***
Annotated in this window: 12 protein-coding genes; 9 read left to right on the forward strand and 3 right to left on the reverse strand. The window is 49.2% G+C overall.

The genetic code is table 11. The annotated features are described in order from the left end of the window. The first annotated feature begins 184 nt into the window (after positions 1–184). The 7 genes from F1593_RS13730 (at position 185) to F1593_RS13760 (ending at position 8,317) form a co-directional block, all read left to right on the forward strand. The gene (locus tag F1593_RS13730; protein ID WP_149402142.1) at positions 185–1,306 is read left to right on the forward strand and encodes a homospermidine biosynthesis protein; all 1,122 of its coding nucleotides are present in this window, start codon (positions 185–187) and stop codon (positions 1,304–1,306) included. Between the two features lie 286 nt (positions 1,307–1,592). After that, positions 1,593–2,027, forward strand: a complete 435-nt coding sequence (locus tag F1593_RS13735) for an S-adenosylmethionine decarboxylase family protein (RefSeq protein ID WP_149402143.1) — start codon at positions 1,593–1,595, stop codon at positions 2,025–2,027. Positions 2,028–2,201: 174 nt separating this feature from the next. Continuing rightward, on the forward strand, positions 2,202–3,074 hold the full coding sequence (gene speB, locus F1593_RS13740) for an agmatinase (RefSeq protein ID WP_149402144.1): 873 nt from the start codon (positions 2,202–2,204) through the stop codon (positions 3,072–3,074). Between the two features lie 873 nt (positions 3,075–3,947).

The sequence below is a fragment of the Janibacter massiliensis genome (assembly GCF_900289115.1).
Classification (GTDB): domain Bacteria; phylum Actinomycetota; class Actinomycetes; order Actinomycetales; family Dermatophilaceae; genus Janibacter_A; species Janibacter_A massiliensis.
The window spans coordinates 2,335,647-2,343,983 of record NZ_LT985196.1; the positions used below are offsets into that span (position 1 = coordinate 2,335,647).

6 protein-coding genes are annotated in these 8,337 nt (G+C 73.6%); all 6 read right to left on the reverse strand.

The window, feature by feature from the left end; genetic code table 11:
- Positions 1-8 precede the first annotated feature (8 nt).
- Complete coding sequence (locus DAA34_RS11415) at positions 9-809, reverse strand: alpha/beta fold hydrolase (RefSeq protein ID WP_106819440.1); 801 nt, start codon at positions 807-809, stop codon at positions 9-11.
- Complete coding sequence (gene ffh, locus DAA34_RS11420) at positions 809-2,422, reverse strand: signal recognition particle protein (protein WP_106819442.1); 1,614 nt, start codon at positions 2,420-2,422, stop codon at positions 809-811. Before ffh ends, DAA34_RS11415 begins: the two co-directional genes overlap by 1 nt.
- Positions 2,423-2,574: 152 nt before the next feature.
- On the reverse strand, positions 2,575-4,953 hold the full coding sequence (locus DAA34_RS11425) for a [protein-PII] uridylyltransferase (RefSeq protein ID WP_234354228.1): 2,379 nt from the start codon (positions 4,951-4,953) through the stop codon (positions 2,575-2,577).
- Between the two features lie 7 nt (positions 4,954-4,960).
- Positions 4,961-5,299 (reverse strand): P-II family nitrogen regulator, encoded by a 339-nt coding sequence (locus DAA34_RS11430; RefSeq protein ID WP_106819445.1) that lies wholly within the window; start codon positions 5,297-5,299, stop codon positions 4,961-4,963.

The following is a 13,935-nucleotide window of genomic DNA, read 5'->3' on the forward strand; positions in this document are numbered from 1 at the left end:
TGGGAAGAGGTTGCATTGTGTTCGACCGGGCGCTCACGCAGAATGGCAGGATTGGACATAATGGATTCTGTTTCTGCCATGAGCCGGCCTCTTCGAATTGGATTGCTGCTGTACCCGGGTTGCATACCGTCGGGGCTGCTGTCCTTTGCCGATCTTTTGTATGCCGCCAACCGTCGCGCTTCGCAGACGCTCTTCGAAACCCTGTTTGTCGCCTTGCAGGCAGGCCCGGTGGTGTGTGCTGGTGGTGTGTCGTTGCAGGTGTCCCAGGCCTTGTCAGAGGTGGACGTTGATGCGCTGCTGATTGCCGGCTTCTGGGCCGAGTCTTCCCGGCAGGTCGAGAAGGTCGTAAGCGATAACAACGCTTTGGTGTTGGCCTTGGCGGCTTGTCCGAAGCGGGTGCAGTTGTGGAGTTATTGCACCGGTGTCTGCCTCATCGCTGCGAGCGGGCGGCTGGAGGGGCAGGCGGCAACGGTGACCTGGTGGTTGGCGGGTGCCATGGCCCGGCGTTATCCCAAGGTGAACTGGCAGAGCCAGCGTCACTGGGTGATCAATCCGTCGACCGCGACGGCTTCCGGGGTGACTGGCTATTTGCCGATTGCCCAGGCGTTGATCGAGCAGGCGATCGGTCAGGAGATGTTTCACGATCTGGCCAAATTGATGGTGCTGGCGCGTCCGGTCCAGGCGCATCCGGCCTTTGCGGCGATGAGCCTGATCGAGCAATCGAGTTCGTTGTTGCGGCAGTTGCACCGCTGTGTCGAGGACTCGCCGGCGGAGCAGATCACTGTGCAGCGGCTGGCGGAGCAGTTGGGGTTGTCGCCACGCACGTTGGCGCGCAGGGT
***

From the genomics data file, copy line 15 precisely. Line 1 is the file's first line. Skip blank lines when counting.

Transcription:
The following is a 13,935-nucleotide window of genomic DNA, read 5'->3' on the forward strand; positions in this document are numbered from 1 at the left end: